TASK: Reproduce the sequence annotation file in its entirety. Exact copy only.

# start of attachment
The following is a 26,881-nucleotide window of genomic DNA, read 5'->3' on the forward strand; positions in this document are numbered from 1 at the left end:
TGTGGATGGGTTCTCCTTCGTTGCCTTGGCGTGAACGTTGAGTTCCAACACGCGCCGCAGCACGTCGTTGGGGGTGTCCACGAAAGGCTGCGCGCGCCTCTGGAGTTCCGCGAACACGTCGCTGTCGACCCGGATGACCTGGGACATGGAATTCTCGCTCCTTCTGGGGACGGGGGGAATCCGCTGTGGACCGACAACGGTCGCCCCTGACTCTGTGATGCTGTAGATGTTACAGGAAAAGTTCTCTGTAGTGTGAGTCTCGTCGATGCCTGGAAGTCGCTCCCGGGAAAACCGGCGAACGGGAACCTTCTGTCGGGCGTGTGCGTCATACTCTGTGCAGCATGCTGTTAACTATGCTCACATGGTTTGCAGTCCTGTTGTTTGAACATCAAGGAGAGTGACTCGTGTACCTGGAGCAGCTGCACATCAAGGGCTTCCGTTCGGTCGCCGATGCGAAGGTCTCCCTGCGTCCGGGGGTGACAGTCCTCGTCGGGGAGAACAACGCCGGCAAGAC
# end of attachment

The following is a 26,881-nucleotide window of genomic DNA, read 5'->3' on the forward strand; positions in this document are numbered from 1 at the left end:
TGTGGATGGGTTCTCCTTCGTTGCCTTGGCGTGAACGTTGAGTTCCAACACGCGCCGCAGCACGTCGTTGGGGGTGTCCACGAAAGGCTGCGCGCGCCTCTGGAGTTCCGCGAACACGTCGCTGTCGACCCGGATGACCTGGGACATGGAATTCTCGCTCCTTCTGGGGACGGGGGGAATCCGCTGTGGACCGACAACGGTCGCCCCTGACTCTGTGATGCTGTAGATGTTACAGGAAAAGTTCTCTGTAGTGTGAGTCTCGTCGATGCCTGGAAGTCGCTCCCGGGAAAACCGGCGAACGGGAACCTTCTGTCGGGCGTGTGCGTCATACTCTGTGCAGCATGCTGTTAACTATGCTCACATGGTTTGCAGTCCTGTTGTTTGAACATCAAGGAGAGTGACTCGTGTACCTGGAGCAGCTGCACATCAAGGGCTTCCGTTCGGTCGCCGATGCGAAGGTCTCCCTGCGTCCGGGGGTGACAGTCCTCGTCGGGGAGAACAACGCCGGCAAGAC